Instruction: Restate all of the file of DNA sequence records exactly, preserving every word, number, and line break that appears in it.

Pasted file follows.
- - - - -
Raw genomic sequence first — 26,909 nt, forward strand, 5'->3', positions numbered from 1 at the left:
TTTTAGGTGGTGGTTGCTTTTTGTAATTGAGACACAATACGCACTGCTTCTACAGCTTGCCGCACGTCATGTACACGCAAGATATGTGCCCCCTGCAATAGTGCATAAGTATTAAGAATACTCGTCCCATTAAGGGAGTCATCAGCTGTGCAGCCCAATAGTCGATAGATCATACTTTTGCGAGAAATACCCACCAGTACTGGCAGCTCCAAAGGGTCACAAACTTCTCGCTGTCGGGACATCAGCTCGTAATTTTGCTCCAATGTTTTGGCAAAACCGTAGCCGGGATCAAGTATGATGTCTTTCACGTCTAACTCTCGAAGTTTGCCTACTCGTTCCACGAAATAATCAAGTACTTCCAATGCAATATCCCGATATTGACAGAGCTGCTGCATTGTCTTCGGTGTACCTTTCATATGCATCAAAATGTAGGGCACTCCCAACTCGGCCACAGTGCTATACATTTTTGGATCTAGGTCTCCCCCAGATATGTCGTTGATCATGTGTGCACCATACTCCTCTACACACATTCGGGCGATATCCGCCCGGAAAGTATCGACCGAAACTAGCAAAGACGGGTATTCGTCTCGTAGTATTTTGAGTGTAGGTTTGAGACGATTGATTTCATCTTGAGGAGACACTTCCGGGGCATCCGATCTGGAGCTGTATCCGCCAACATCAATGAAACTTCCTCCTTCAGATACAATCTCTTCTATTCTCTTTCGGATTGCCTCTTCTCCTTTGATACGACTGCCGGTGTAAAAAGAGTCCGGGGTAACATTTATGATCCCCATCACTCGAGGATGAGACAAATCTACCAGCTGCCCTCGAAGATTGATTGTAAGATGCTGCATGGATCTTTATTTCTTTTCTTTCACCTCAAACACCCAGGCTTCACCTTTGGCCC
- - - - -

Raw genomic sequence first — 26,909 nt, forward strand, 5'->3', positions numbered from 1 at the left:
TTTTAGGTGGTGGTTGCTTTTTGTAATTGAGACACAATACGCACTGCTTCTACAGCTTGCCGCACGTCATGTACACGCAAGATATGTGCCCCCTGCAATAGTGCATAAGTATTAAGAATACTCGTCCCATTAAGGGAGTCATCAGCTGTGCAGCCCAATAGTCGATAGATCATACTTTTGCGAGAAATACCCACCAGTACTGGCAGCTCCAAAGGGTCACAAACTTCTCGCTGTCGGGACATCAGCTCGTAATTTTGCTCCAATGTTTTGGCAAAACCGTAGCCGGGATCAAGTATGATGTCTTTCACGTCTAACTCTCGAAGTTTGCCTACTCGTTCCACGAAATAATCAAGTACTTCCAATGCAATATCCCGATATTGACAGAGCTGCTGCATTGTCTTCGGTGTACCTTTCATATGCATCAAAATGTAGGGCACTCCCAACTCGGCCACAGTGCTATACATTTTTGGATCTAGGTCTCCCCCAGATATGTCGTTGATCATGTGTGCACCATACTCCTCTACACACATTCGGGCGATATCCGCCCGGAAAGTATCGACCGAAACTAGCAAAGACGGGTATTCGTCTCGTAGTATTTTGAGTGTAGGTTTGAGACGATTGATTTCATCTTGAGGAGACACTTCCGGGGCATCCGATCTGGAGCTGTATCCGCCAACATCAATGAAACTTCCTCCTTCAGATACAATCTCTTCTATTCTCTTTCGGATTGCCTCTTCTCCTTTGATACGACTGCCGGTGTAAAAAGAGTCCGGGGTAACATTTATGATCCCCATCACTCGAGGATGAGACAAATCTACCAGCTGCCCTCGAAGATTGATTGTAAGATGCTGCATGGATCTTTATTTCTTTTCTTTCACCTCAAACACCCAGGCTTCACCTTTGGCCC